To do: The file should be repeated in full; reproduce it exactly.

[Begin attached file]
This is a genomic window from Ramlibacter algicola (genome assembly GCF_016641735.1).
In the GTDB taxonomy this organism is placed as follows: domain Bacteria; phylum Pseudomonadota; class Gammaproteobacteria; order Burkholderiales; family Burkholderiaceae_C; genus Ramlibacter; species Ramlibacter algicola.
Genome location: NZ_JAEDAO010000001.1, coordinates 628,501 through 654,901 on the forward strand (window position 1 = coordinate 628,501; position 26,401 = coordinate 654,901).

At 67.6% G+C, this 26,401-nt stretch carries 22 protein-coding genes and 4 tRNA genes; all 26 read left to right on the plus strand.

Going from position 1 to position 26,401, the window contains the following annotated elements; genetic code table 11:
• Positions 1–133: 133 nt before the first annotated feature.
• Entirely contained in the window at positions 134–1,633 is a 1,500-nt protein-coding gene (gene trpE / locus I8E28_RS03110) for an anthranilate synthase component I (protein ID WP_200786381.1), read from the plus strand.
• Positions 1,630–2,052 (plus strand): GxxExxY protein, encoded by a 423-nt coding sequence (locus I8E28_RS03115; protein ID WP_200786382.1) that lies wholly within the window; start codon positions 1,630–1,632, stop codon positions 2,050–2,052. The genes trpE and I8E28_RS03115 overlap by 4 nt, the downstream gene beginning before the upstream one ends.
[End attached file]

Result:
This is a genomic window from Ramlibacter algicola (genome assembly GCF_016641735.1).
In the GTDB taxonomy this organism is placed as follows: domain Bacteria; phylum Pseudomonadota; class Gammaproteobacteria; order Burkholderiales; family Burkholderiaceae_C; genus Ramlibacter; species Ramlibacter algicola.
Genome location: NZ_JAEDAO010000001.1, coordinates 628,501 through 654,901 on the forward strand (window position 1 = coordinate 628,501; position 26,401 = coordinate 654,901).

At 67.6% G+C, this 26,401-nt stretch carries 22 protein-coding genes and 4 tRNA genes; all 26 read left to right on the plus strand.

Going from position 1 to position 26,401, the window contains the following annotated elements; genetic code table 11:
• Positions 1–133: 133 nt before the first annotated feature.
• Entirely contained in the window at positions 134–1,633 is a 1,500-nt protein-coding gene (gene trpE / locus I8E28_RS03110) for an anthranilate synthase component I (protein ID WP_200786381.1), read from the plus strand.
• Positions 1,630–2,052 (plus strand): GxxExxY protein, encoded by a 423-nt coding sequence (locus I8E28_RS03115; protein ID WP_200786382.1) that lies wholly within the window; start codon positions 1,630–1,632, stop codon positions 2,050–2,052. The genes trpE and I8E28_RS03115 overlap by 4 nt, the downstream gene beginning before the upstream one ends.